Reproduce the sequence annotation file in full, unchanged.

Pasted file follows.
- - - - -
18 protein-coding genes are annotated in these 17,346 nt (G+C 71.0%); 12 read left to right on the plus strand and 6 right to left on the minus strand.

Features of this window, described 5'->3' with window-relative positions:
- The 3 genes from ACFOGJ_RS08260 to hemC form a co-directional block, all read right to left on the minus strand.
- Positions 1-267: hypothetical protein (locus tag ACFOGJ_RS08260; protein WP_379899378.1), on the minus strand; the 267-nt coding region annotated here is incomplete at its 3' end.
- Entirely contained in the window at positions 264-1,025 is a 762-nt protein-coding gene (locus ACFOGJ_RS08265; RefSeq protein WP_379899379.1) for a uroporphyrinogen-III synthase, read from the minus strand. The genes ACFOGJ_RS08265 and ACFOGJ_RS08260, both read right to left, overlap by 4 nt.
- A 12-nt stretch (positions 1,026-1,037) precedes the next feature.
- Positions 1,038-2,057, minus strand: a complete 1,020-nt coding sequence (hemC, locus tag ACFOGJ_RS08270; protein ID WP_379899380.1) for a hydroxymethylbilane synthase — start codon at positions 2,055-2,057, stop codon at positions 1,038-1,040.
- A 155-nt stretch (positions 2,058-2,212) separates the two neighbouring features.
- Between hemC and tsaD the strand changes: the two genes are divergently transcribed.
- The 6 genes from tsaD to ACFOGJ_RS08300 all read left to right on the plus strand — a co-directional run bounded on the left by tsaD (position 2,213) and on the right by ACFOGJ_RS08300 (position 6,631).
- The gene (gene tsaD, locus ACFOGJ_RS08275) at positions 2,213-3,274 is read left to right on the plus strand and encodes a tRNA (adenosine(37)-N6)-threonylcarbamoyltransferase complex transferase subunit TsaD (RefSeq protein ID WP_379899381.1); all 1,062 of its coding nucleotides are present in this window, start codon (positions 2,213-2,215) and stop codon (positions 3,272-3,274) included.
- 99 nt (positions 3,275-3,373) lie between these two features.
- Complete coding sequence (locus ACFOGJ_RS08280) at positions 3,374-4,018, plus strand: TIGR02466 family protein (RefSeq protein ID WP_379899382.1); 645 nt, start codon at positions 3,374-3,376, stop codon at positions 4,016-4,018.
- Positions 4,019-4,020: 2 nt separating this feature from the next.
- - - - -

18 protein-coding genes are annotated in these 17,346 nt (G+C 71.0%); 12 read left to right on the plus strand and 6 right to left on the minus strand.

Features of this window, described 5'->3' with window-relative positions:
- The 3 genes from ACFOGJ_RS08260 to hemC form a co-directional block, all read right to left on the minus strand.
- Positions 1-267: hypothetical protein (locus tag ACFOGJ_RS08260; protein WP_379899378.1), on the minus strand; the 267-nt coding region annotated here is incomplete at its 3' end.
- Entirely contained in the window at positions 264-1,025 is a 762-nt protein-coding gene (locus ACFOGJ_RS08265; RefSeq protein WP_379899379.1) for a uroporphyrinogen-III synthase, read from the minus strand. The genes ACFOGJ_RS08265 and ACFOGJ_RS08260, both read right to left, overlap by 4 nt.
- A 12-nt stretch (positions 1,026-1,037) precedes the next feature.
- Positions 1,038-2,057, minus strand: a complete 1,020-nt coding sequence (hemC, locus tag ACFOGJ_RS08270; protein ID WP_379899380.1) for a hydroxymethylbilane synthase — start codon at positions 2,055-2,057, stop codon at positions 1,038-1,040.
- A 155-nt stretch (positions 2,058-2,212) separates the two neighbouring features.
- Between hemC and tsaD the strand changes: the two genes are divergently transcribed.
- The 6 genes from tsaD to ACFOGJ_RS08300 all read left to right on the plus strand — a co-directional run bounded on the left by tsaD (position 2,213) and on the right by ACFOGJ_RS08300 (position 6,631).
- The gene (gene tsaD, locus ACFOGJ_RS08275) at positions 2,213-3,274 is read left to right on the plus strand and encodes a tRNA (adenosine(37)-N6)-threonylcarbamoyltransferase complex transferase subunit TsaD (RefSeq protein ID WP_379899381.1); all 1,062 of its coding nucleotides are present in this window, start codon (positions 2,213-2,215) and stop codon (positions 3,272-3,274) included.
- 99 nt (positions 3,275-3,373) lie between these two features.
- Complete coding sequence (locus ACFOGJ_RS08280) at positions 3,374-4,018, plus strand: TIGR02466 family protein (RefSeq protein ID WP_379899382.1); 645 nt, start codon at positions 3,374-3,376, stop codon at positions 4,016-4,018.
- Positions 4,019-4,020: 2 nt separating this feature from the next.